Meet Madhumala, First Woman Anthropologist To Establish Friendly Contact With The Isolated Sentinelese Tribe
- IWB Post
- December 1, 2018
The Sentinelese Tribe in the North Sentinel Island in the Andamans is termed as the most hostile tribe and have consistently refused contact with the outside world. But there was someone who made it possible to have a friendly interaction with the tribe- it was Madhumala Chattopadhyay, a senior research officer with the Ministry of Social Justice and Empowerment.
Madhumala was 12 when her interest in the tribes of the Andaman & Nicobar Islands was triggered after she came across a news clipping of the birth of a child among the nearly-extinct Onge tribes. After successfully becoming an anthropologist, she, in order to conduct field research in remote islands, applied for a PhD fellowship to the Anthropological Survey of India. It was only after her mother signed an undertaking that ASI won’t be held liable if something unfortunate happened to her during the research that she was allowed to conduct research on the tribes of the Andamans.
Earlier, the attempts by the ASI to establish contact with the Sentinelese in the 1970s were futile as the tribe associated them with British colonialists, who were brutal and dangerous when it came to approaching the tribe. But the iconic day came on January 4, 1991, when all this changed.
That day, after the MV Tarmugli dropped its anchor near the southwest part of the North Sentinel Island, a crew of 13, via a small boat, reached the island and were greeted by the Sentinelese – armed with bows and arrows. As a friendly approach, the visiting party starting dropping coconuts in the water for the tribe and a small group of Sentinelese approached them to take the offering.
But when the 13-member team returned with a second set of coconuts, the Sentinelese approached their boat, touched it and directly collected the coconuts from them. All this positive change was because of the presence of a woman in the team- Madhumala. Seeing her assured the tribe that the visiting party was non-threatening. In fact, Madhumala jumped in the water and handed over the coconuts to the people directly. The Sentinelese, fiercely protective of their women, saw Madhumala as a sign of truce and welcomed them with open arms.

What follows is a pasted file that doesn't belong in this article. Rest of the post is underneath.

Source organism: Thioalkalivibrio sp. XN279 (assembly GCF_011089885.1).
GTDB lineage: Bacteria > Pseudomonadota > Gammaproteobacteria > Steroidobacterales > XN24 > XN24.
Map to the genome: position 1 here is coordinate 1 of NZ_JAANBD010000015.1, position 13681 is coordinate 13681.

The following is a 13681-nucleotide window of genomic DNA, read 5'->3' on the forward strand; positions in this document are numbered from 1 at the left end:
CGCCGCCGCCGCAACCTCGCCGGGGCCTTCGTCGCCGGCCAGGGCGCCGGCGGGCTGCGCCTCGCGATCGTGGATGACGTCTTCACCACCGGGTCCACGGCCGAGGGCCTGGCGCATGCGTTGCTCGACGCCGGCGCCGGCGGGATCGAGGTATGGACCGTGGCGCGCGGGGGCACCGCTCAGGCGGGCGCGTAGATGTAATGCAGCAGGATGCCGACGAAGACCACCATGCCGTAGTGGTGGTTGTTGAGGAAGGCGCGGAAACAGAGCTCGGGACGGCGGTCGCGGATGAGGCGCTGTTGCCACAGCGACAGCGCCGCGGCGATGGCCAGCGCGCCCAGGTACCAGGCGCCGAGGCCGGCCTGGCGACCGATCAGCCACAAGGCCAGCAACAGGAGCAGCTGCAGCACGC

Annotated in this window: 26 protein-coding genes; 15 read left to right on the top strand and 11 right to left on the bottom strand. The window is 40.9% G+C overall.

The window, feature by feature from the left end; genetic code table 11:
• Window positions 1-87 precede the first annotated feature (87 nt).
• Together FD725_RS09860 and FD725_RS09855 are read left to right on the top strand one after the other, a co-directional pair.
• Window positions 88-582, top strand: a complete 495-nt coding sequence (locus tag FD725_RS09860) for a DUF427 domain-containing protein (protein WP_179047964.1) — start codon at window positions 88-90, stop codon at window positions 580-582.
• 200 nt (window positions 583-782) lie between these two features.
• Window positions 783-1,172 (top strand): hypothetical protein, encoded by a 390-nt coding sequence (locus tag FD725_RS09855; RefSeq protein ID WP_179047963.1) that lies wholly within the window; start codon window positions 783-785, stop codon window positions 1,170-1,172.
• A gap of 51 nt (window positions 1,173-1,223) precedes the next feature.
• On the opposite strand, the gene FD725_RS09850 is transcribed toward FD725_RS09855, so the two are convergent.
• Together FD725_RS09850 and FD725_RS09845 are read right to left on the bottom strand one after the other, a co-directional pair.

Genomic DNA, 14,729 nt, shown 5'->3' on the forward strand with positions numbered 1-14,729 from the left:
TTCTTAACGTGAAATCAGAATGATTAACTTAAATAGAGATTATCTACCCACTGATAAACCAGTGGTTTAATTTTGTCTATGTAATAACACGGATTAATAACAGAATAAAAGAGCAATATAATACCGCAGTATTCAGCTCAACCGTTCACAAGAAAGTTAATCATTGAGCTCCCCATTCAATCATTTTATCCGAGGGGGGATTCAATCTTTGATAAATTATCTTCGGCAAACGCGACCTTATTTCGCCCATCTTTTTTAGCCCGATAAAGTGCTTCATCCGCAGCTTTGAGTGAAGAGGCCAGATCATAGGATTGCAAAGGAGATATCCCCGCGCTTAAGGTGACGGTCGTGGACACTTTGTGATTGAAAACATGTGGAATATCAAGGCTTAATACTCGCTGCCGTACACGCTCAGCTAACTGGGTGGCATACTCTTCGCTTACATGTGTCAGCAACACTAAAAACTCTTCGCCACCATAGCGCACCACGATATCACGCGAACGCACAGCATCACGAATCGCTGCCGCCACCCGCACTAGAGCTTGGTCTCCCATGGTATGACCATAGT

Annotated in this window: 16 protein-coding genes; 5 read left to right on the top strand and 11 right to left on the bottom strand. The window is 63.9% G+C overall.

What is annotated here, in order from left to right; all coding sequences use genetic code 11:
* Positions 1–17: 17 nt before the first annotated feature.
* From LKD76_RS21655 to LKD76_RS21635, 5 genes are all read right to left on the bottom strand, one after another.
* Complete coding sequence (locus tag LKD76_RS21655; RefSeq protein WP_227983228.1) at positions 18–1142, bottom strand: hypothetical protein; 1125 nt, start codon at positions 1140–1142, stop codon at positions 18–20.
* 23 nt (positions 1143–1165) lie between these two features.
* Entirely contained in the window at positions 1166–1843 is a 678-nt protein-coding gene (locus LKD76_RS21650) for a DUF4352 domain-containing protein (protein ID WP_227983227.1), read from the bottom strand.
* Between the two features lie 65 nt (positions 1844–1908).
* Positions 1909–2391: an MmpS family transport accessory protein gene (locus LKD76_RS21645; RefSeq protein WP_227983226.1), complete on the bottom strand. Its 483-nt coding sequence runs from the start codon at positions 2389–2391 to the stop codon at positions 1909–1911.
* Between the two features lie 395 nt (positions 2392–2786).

“Never ever in my six years of doing research alone with the tribes of Andamans did any man ever misbehave with me. The tribes might be primitive in their technological achievements, but socially they are far ahead of us,” Madhumala said.
But the fear of an epidemic spreading among the Sentinelese led the Government of India to put a stop on such interactions and established a 3-mile no-entry zone around these islands. Recently, American missionary John Allen Chau tried to visit the island and was killed by the tribe.
“But it’s not like they attack first-off, they show warning signs — through facial gestures, knives, bows, and arrows — and then take action if those are disrespected. John Allen Chau must have faced a similar situation,” Madhumala said. Stating that tribal communities are mostly animists or nature worshipers, she said, “The Sentinelese and other tribes don’t need to be oppressed with religion, because doing so will make them more hostile. They understand nature, and that’s all they need. For instance, when I was with the Jarawas, I was traveling one day from one village to another, but they asked me not to go since it was going to rain. This was a bright sunny day! But it did rain within half an hour, such as their understanding of nature.”
H/T: The Better India